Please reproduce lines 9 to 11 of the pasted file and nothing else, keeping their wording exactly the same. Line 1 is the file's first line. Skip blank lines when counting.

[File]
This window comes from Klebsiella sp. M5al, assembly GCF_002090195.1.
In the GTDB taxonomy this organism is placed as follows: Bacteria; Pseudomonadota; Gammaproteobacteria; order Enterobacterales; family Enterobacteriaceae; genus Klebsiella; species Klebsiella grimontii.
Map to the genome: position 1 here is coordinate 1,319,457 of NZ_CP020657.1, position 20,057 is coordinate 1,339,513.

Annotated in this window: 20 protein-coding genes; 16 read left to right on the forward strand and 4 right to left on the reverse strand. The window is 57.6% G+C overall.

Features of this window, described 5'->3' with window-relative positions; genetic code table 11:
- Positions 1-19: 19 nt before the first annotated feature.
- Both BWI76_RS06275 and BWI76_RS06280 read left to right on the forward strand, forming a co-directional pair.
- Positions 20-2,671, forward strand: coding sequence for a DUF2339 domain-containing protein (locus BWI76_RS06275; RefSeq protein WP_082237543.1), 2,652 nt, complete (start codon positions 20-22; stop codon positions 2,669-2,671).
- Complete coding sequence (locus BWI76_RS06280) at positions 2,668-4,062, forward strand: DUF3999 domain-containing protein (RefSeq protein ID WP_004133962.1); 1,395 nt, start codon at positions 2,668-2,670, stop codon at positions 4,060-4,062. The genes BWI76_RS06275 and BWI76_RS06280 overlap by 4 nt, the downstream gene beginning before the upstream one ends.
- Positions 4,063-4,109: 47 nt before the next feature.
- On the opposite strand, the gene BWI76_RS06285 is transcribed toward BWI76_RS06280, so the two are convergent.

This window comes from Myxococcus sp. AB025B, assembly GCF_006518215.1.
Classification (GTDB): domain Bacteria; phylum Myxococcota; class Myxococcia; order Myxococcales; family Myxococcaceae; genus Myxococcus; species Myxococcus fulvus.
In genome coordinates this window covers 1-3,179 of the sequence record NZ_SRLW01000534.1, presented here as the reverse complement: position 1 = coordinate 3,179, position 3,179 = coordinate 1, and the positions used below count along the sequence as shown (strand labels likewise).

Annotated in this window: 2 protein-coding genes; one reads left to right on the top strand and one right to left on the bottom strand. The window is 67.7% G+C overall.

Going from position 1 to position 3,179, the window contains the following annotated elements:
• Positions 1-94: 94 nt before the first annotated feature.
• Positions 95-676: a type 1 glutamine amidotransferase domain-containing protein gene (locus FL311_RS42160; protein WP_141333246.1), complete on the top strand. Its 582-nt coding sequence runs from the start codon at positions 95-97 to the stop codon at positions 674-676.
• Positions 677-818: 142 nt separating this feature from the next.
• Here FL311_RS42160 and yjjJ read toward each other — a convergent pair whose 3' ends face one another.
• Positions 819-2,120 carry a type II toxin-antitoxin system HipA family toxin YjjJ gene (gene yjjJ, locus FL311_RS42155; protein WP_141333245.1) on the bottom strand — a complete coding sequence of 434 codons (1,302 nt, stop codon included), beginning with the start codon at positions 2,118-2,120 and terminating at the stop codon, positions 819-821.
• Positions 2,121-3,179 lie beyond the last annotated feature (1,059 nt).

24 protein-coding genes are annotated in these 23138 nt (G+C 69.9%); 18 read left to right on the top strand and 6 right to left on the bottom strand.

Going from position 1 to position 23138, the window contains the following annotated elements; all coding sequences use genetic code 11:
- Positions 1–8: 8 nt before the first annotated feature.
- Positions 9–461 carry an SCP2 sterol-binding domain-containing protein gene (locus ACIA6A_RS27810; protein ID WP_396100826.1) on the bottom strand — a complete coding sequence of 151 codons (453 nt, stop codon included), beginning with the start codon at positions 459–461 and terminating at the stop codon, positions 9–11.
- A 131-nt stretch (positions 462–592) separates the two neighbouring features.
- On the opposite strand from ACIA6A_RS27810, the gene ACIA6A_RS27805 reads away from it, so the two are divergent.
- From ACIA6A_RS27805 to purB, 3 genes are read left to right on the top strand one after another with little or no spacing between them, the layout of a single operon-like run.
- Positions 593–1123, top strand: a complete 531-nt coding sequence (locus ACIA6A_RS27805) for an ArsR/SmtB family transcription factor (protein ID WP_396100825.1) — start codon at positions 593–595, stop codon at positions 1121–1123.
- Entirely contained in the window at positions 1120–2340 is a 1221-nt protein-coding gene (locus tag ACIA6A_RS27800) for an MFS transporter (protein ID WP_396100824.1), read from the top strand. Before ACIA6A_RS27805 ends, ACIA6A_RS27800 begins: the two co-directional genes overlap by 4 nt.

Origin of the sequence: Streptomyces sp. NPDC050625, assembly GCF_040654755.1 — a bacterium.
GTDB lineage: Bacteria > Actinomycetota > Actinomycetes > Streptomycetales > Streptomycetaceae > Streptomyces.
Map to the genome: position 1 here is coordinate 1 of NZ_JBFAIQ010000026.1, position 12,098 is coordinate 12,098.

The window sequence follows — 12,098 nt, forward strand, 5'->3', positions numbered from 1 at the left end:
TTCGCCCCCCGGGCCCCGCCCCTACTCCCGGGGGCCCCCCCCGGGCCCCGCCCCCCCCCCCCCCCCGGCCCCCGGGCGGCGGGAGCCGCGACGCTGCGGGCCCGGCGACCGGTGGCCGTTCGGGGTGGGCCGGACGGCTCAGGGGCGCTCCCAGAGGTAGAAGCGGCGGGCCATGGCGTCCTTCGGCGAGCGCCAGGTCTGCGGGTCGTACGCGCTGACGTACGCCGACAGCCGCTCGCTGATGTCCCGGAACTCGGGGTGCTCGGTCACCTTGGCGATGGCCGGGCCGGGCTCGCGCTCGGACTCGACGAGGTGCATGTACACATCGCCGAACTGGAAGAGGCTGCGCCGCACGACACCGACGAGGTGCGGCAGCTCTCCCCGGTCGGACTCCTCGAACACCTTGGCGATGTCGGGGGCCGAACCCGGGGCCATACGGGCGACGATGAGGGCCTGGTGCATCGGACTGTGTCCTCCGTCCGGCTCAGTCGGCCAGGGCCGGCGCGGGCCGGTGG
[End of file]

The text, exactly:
- Complete coding sequence (locus BWI76_RS06280) at positions 2,668-4,062, forward strand: DUF3999 domain-containing protein (RefSeq protein ID WP_004133962.1); 1,395 nt, start codon at positions 2,668-2,670, stop codon at positions 4,060-4,062. The genes BWI76_RS06275 and BWI76_RS06280 overlap by 4 nt, the downstream gene beginning before the upstream one ends.
- Positions 4,063-4,109: 47 nt before the next feature.
- On the opposite strand, the gene BWI76_RS06285 is transcribed toward BWI76_RS06280, so the two are convergent.